Paxton critics pile on, calling impeachment trial rigged
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It has been a week since the Texas Senate voted to acquit Attorney General Ken Paxton in his impeachment trial — and the recriminations are still flying among Republicans.
Critics of the verdict, including House Speaker Dade Phelan, continue to accuse Lt. Gov. Dan Patrick of rigging the trial, while Patrick is fiercely pushing back.
“For the armchair legal strategists’ opinion on what should have been done differently, I’d remind them there is nothing else that could have been done — the fix was in from the start,” Phelan said in an op-ed he wrote for his hometown newspaper published Friday afternoon.
Patrick responded to the op-ed in a lengthy tweet, saying Phelan's belief "is disgusting and proves he is unworthy of his leadership position."
Patrick has repeatedly denied accusations of being biased as the trial judge and pointedly criticized earlier Friday a Democratic state senator who criticized his role. With Patrick under fire on multiple fronts, the Senate Republican Caucus issued a statement Friday night saying any allegations that Patrick sought to sway the jury were "not just deeply misleading, but factually incorrect."
Paxton, for his part, has returned to work while vowing political payback, and his allies are proving ready to assist him. The State Republican Executive Committee passed a resolution Saturday calling for Phelan’s resignation, shortly after Paxton himself reiterated his May call for Phelan to step down.
Phelan's office did not respond to a request for comment on the resolution.
The Senate voted to acquit Paxton on all 16 impeachment articles in the trial that accused him of bribery and misuse of his office. Patrick ended the proceedings with a fiery speech that criticized the way the House members handled impeaching Paxton in the first place. The outcome escalated an already budding civil war in the Texas GOP.
Phelan quickly criticized Patrick as showing he had been biased all along, and rumors began spreading that Patrick had meddled in jury deliberations, especially after a Wall Street Journal editorial claimed Patrick “lobbied” senators. He has repeatedly denied that.
Sen. Sarah Eckhardt, D-Austin, who was a member of the jury along with 29 other senators, has also emerged as a vocal critic of how Patrick handled his role as presiding officer of the trial. While Eckhardt is a Democrat, Patrick rules the chamber with an iron fist and it is unusual for even the minority party to strongly criticize him.
Eckhardt submitted a statement for the court record that warned future senators about putting their faith in a presiding officer like Patrick.
"I recommend that, like almost every other impeachment trial in U.S. history, any future Impeachment tribunal select an experienced jurist with a strong reputation for neutrality to preside,” Eckhardt wrote.
She said Patrick compromised his neutrality by taking $3 million from a pro-Paxton group in June and delivering “statements of extreme bias from the bench immediately after the verdict was returned.” She also took issue with what she described as “his inconsistent and often legally indefensible rulings on motions and objection.”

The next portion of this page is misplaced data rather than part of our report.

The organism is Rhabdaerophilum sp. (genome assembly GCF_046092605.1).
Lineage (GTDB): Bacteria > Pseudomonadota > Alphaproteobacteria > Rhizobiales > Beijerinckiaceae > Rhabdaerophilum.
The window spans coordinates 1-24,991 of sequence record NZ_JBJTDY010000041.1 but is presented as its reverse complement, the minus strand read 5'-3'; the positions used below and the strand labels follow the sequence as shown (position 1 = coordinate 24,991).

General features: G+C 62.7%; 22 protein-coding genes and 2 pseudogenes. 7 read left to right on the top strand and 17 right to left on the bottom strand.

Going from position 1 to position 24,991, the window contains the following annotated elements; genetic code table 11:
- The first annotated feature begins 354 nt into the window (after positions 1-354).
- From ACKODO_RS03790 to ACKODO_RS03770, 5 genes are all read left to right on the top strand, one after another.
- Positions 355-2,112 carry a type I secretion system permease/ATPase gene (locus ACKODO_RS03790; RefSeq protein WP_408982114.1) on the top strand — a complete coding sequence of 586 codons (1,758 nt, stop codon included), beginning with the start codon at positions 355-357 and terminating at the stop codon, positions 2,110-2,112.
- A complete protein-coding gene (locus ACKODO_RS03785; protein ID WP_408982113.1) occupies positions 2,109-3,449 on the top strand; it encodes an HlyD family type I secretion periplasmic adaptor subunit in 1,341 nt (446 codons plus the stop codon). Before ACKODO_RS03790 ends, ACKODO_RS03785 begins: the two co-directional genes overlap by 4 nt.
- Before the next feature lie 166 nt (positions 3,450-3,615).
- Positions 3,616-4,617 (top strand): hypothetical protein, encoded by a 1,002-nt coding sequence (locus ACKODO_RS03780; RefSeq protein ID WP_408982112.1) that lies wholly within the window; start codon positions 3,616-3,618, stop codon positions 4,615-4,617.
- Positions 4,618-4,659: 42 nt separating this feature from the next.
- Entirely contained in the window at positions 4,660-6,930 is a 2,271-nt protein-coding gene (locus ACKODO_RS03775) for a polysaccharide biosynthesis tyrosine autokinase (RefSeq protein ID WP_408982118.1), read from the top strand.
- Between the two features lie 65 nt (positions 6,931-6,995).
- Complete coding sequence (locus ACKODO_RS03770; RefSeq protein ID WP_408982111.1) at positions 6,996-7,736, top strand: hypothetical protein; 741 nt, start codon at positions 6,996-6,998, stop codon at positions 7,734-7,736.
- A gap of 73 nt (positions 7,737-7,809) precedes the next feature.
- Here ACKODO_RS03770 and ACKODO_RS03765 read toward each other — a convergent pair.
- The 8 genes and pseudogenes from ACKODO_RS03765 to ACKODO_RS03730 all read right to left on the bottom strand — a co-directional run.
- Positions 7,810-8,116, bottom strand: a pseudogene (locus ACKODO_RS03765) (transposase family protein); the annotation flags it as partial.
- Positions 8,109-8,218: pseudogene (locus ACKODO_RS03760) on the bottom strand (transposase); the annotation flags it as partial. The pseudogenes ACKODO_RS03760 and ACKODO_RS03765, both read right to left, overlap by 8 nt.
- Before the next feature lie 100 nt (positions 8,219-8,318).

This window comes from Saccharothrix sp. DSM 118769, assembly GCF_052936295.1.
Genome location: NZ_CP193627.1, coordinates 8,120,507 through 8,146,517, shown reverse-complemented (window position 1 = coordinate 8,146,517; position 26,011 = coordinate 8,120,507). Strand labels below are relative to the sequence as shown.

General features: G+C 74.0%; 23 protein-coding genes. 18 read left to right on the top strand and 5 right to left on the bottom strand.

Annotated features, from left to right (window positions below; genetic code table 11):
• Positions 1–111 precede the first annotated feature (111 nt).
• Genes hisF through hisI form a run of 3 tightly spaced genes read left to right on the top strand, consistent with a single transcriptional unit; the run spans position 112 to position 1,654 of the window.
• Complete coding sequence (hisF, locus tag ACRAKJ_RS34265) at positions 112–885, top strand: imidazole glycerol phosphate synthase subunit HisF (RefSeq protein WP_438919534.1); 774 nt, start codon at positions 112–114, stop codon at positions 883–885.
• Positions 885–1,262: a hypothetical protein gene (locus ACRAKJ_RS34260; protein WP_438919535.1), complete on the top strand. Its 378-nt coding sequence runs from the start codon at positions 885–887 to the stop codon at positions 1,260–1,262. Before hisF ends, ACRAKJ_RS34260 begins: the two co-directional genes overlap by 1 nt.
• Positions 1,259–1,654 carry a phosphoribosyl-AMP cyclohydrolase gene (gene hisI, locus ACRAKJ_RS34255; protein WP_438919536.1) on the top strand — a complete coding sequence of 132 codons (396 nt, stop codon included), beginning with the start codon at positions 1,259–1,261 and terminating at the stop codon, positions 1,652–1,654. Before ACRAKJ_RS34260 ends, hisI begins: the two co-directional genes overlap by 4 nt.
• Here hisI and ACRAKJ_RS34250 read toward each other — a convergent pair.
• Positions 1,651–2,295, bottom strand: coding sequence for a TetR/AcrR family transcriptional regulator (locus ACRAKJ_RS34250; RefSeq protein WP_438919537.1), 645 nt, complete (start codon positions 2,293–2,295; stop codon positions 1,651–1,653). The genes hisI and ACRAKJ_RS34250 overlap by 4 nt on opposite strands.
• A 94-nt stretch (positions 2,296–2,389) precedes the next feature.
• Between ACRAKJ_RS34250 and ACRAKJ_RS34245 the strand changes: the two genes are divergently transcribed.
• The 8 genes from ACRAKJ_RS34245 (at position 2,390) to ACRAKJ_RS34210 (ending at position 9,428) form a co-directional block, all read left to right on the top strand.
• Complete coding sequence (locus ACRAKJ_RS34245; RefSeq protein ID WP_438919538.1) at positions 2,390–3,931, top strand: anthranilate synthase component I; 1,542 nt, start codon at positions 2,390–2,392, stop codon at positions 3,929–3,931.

Patrick issued a long statement Friday that called Eckhardt “flat out wrong” and accused her of “obliviousness.” He especially objected to her suggestion in her statement that he made the determination to keep Laura Olson, a key House witness, from testifying. Olson is the woman with whom Paxton allegedly had an extramarital affair. Patrick said he never ruled on whether she could testify, and it was the two sides who agreed to deem her “present but unavailable to testify.”
Eckhardt tweeted that she stood by her statement.
Senators had the opportunity to submit such statements for the records within 72 hours of the verdict. But more than a week after the trial ended, the Senate still has not published the journal where all those statements are supposed to be compiled. Eckhardt’s office chose to release her statement on its own.
With Patrick under growing scrutiny, GOP senators have been circulating a draft statement that defends his role in the process and insists he had no influence in jury deliberations. One senator who voted to acquit, Sen. Tan Parker, R-Flower Mound, confirmed the existence of such a statement Friday morning, calling it a “working draft of an oped … that is in the process of being edited for publication in the Wall Street Journal.”
By Friday night, the 19-member caucus released a shorter statement defending Patrick: "Lt. Governor Patrick never contacted or swayed any senator about his or her vote."
Only two Republicans voted to convict Paxton: senators Robert Nichols of Jacksonville and Kelly Hancock of North Richland Hills. Hancock has been more outspoken than Nichols, giving multiple interviews on his decision.
Hancock has said he is “at peace” with his decision and will not be intimidated as he considers whether to run for reelection in 2026.
Meanwhile, Republican activists are keeping the heat on Phelan. The resolution passed Saturday by the State Republican Executive Committee, which had been advanced by the Texas GOP resolutions committee a day earlier, said he “pressured other House members to vote for the impeachment … and continues to defend his action despite the weakness of the case.”
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